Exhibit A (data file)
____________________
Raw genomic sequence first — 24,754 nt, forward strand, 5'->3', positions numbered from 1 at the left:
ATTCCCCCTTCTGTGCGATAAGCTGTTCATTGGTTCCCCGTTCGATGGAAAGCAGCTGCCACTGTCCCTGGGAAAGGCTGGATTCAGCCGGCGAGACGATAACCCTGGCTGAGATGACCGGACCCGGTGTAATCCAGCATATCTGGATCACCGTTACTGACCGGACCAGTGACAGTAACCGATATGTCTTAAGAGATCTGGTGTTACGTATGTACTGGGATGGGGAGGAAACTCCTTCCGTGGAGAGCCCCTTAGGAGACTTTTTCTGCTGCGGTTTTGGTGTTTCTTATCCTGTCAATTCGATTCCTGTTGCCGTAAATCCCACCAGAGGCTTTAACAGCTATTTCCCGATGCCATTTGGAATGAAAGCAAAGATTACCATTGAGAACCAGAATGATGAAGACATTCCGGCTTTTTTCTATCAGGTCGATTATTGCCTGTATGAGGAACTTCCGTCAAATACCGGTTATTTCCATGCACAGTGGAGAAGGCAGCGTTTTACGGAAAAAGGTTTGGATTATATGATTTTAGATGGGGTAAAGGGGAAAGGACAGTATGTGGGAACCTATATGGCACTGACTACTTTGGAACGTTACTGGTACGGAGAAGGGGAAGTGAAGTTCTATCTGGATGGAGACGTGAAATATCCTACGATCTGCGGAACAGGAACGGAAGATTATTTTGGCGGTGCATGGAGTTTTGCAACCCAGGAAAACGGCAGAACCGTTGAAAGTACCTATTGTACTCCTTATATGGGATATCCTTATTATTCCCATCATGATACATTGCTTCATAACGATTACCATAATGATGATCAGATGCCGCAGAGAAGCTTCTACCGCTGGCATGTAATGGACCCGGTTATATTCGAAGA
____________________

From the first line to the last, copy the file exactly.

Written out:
Raw genomic sequence first — 24,754 nt, forward strand, 5'->3', positions numbered from 1 at the left:
ATTCCCCCTTCTGTGCGATAAGCTGTTCATTGGTTCCCCGTTCGATGGAAAGCAGCTGCCACTGTCCCTGGGAAAGGCTGGATTCAGCCGGCGAGACGATAACCCTGGCTGAGATGACCGGACCCGGTGTAATCCAGCATATCTGGATCACCGTTACTGACCGGACCAGTGACAGTAACCGATATGTCTTAAGAGATCTGGTGTTACGTATGTACTGGGATGGGGAGGAAACTCCTTCCGTGGAGAGCCCCTTAGGAGACTTTTTCTGCTGCGGTTTTGGTGTTTCTTATCCTGTCAATTCGATTCCTGTTGCCGTAAATCCCACCAGAGGCTTTAACAGCTATTTCCCGATGCCATTTGGAATGAAAGCAAAGATTACCATTGAGAACCAGAATGATGAAGACATTCCGGCTTTTTTCTATCAGGTCGATTATTGCCTGTATGAGGAACTTCCGTCAAATACCGGTTATTTCCATGCACAGTGGAGAAGGCAGCGTTTTACGGAAAAAGGTTTGGATTATATGATTTTAGATGGGGTAAAGGGGAAAGGACAGTATGTGGGAACCTATATGGCACTGACTACTTTGGAACGTTACTGGTACGGAGAAGGGGAAGTGAAGTTCTATCTGGATGGAGACGTGAAATATCCTACGATCTGCGGAACAGGAACGGAAGATTATTTTGGCGGTGCATGGAGTTTTGCAACCCAGGAAAACGGCAGAACCGTTGAAAGTACCTATTGTACTCCTTATATGGGATATCCTTATTATTCCCATCATGATACATTGCTTCATAACGATTACCATAATGATGATCAGATGCCGCAGAGAAGCTTCTACCGCTGGCATGTAATGGACCCGGTTATATTCGAAGA